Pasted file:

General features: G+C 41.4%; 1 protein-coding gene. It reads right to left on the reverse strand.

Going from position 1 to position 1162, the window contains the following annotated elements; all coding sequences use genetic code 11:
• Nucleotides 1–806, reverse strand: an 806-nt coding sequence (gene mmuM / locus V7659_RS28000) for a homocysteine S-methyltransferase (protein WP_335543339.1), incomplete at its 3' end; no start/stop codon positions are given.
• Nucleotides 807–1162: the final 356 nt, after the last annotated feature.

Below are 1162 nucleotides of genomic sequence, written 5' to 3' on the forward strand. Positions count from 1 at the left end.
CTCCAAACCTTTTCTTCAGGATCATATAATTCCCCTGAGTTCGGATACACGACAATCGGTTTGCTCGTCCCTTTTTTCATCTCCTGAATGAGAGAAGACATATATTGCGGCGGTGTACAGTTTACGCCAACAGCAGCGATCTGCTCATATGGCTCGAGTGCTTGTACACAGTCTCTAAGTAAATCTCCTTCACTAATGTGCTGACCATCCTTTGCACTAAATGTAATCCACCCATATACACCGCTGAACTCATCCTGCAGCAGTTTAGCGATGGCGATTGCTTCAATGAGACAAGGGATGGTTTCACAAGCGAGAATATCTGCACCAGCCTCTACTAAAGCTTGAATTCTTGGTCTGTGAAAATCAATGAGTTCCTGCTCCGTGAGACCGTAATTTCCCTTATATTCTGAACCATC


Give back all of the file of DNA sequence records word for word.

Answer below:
General features: G+C 41.4%; 1 protein-coding gene. It reads right to left on the reverse strand.

Going from position 1 to position 1162, the window contains the following annotated elements; all coding sequences use genetic code 11:
• Nucleotides 1–806, reverse strand: an 806-nt coding sequence (gene mmuM / locus V7659_RS28000) for a homocysteine S-methyltransferase (protein WP_335543339.1), incomplete at its 3' end; no start/stop codon positions are given.
• Nucleotides 807–1162: the final 356 nt, after the last annotated feature.

Below are 1162 nucleotides of genomic sequence, written 5' to 3' on the forward strand. Positions count from 1 at the left end.
CTCCAAACCTTTTCTTCAGGATCATATAATTCCCCTGAGTTCGGATACACGACAATCGGTTTGCTCGTCCCTTTTTTCATCTCCTGAATGAGAGAAGACATATATTGCGGCGGTGTACAGTTTACGCCAACAGCAGCGATCTGCTCATATGGCTCGAGTGCTTGTACACAGTCTCTAAGTAAATCTCCTTCACTAATGTGCTGACCATCCTTTGCACTAAATGTAATCCACCCATATACACCGCTGAACTCATCCTGCAGCAGTTTAGCGATGGCGATTGCTTCAATGAGACAAGGGATGGTTTCACAAGCGAGAATATCTGCACCAGCCTCTACTAAAGCTTGAATTCTTGGTCTGTGAAAATCAATGAGTTCCTGCTCCGTGAGACCGTAATTTCCCTTATATTCTGAACCATC